While dairy farmers continue to be in an uproar after milk prices were dropped last year by Fonterra and Murray Goulburn, a Victorian farmer is still hopeful of a bright future ahead for him and his family.
East Gippsland farmer Rohan Bingley decided to make the transition from beef to dairy even after the slashing of milk prices buckled many local dairy farmers, wanting to create jobs for his children when they left school.
Beef farmer turns to dairy as a long-term investment
While it was tough decision, Mr Bingley still believes that dairy farming is a good long-term investment, prompting him to want to expand his herd of dairy cattle from 100 to 140 in the future. Although Mr Bingley is positive that the dairy industry will get back on it’s feet and continue to be profitable, many of his fellow dairy farmers don’t share his positive outlook.
ACCC take court action against Murray Goulburn
The Australian Competition and Consumer Commission (ACCC) are currently involved in court action against Murray Goulburn as they claim the company weren’t honest with dairy farmers in the months leading up to the milk price cut. In an interview with the ABC the ACCC Chairman Rob Sims said, “We’ll be alleging that Murray Goulburn knew that farmers relied on this information and that they made decisions based on what Murray Goulburn was telling them. That caused farmers considerable problems, because many had invested money based on that price.”
ACCC seeking penalties to be paid by former MG staff
In their court proceedings the ACCC have alleged that both Gary Helou the former managing director of Murray Goulburn and their former chief financial officer Bary Hingle were involved and “knowingly concerned in Murray Goulburn’s conduct. ” The watchdog is wanting them to pay significant penalties. Mr Sims said, “The penalty for them could be up to $220,000 per contravention. I don’t want to pre-empt the court proceedings. There could be multiple contraventions here and each contravention would have a penalty of up to $220,000 per breach.”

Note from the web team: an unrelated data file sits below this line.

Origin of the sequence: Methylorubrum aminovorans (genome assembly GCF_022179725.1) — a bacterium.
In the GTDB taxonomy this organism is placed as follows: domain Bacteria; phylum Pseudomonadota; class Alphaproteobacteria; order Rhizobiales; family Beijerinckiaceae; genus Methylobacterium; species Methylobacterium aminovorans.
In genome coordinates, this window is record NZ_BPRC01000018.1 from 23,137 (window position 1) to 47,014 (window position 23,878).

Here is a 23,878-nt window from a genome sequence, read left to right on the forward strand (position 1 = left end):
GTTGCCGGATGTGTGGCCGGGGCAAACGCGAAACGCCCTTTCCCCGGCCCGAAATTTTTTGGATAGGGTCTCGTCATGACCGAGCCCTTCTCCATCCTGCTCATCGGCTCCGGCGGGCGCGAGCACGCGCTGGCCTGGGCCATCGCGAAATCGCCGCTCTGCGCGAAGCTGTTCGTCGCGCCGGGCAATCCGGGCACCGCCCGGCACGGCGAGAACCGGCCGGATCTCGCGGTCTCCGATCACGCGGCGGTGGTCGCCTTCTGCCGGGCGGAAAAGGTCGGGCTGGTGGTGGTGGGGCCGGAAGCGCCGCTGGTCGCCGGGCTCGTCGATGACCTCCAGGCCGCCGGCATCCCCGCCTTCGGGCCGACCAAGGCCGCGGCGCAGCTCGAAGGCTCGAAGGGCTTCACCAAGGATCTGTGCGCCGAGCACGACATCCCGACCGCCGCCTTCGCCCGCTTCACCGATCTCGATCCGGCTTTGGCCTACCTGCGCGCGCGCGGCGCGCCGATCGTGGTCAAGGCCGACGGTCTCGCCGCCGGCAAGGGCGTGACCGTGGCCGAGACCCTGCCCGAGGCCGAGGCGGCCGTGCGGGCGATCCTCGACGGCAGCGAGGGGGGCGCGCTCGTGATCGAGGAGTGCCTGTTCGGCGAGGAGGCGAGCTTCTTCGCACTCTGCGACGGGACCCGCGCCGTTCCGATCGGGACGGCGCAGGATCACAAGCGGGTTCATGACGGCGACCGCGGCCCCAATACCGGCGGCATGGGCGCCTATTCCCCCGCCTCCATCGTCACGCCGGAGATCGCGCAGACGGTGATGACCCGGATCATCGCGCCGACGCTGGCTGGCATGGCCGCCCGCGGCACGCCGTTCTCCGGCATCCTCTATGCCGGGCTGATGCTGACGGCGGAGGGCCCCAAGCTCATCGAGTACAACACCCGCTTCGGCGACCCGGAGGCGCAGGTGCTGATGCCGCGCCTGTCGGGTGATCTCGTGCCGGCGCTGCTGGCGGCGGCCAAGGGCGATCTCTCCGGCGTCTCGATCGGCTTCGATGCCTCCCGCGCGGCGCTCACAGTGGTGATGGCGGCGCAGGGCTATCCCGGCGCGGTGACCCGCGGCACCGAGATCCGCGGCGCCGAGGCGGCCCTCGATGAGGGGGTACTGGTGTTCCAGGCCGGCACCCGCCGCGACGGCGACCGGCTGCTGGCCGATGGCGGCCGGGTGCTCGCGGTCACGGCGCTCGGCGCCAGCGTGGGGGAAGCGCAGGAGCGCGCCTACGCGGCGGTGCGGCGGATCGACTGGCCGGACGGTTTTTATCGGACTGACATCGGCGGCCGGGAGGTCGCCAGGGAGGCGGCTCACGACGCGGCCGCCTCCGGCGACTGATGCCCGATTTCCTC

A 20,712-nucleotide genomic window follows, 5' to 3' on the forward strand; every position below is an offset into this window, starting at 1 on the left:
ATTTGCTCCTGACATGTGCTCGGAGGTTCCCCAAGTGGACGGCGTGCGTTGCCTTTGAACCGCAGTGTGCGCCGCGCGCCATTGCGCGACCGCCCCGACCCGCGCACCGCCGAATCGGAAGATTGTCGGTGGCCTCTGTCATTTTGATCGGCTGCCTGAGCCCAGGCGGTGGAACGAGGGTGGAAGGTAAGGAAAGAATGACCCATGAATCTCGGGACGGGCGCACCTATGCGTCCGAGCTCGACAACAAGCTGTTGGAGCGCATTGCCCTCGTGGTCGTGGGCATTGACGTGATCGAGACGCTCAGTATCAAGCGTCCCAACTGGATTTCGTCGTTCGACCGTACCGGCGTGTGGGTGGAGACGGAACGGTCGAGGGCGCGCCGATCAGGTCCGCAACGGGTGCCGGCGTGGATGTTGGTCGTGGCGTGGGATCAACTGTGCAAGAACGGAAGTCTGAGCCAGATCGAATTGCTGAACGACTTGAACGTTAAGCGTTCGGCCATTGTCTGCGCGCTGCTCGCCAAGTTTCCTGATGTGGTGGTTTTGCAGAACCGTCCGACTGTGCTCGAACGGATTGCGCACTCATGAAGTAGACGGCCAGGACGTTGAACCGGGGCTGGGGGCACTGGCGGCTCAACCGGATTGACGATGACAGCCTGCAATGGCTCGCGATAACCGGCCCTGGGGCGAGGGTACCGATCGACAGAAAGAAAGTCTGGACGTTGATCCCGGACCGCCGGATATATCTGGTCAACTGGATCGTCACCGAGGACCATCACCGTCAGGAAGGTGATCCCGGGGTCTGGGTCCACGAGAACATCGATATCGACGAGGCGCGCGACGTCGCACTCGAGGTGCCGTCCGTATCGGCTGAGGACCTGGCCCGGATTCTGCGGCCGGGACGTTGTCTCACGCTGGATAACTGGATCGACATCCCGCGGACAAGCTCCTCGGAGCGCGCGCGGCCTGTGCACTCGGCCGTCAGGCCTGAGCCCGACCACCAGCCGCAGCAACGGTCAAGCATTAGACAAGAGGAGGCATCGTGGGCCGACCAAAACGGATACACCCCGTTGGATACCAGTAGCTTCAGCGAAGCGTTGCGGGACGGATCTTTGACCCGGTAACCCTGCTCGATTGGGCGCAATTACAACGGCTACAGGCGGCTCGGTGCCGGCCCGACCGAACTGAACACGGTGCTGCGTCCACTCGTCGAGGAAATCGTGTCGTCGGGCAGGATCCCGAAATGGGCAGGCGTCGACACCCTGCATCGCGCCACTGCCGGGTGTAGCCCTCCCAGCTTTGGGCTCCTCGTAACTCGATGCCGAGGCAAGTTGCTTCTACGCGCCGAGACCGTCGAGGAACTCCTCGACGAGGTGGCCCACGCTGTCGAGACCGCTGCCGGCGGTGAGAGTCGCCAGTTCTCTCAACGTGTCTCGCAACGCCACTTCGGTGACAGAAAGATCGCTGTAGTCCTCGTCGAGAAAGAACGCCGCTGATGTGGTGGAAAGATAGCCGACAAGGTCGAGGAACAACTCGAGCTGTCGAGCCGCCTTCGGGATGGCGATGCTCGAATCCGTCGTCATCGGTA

Long hours ahead to turn a profit in dairy
Even with the hard slog of up to 16 hours a day ahead of him to keep his dairy farm profitable, Mr Bingley has taken the challenge in his stride. Used to being a one man operation he has had to make some changes to adapt and when interviewed by the ABC said, “There’s a few little things I’ve had to tweak in my program because there’s not enough of me to go round. But I was working off-farm when we were doing beef and lucerne as well, so 12,14, 16-hour days weren’t unusual for me. Initially I thought training heifers through the shed was going to be a problem but that’s been pretty smooth, no challenges there.”
While weathering the storm of fluctuating dairy prices at present, the hard working dairy farmer focuses on a future working side-by-side with his kids. Mr Bingley proudly said,”My oldest daughter just had her birthday in March and one of her presents that I actually bought her was a milking apron and that went down pretty well with her compared to everything else she got.”